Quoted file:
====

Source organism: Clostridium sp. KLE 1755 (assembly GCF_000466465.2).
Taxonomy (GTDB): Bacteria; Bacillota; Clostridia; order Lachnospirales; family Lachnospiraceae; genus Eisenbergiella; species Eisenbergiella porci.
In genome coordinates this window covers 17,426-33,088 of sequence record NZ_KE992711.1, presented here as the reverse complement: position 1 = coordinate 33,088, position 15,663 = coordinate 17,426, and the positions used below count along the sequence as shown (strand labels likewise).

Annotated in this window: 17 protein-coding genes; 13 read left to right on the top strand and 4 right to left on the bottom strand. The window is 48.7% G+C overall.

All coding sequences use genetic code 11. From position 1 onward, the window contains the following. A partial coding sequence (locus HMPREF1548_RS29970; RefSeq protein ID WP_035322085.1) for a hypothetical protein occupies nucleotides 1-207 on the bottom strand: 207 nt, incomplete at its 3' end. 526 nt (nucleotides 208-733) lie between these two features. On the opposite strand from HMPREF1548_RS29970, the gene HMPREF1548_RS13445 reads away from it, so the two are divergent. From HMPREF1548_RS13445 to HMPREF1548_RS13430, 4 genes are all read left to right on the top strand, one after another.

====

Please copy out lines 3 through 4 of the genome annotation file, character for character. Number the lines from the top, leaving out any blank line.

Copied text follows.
In genome coordinates this window covers 17,426-33,088 of sequence record NZ_KE992711.1, presented here as the reverse complement: position 1 = coordinate 33,088, position 15,663 = coordinate 17,426, and the positions used below count along the sequence as shown (strand labels likewise).

Annotated in this window: 17 protein-coding genes; 13 read left to right on the top strand and 4 right to left on the bottom strand. The window is 48.7% G+C overall.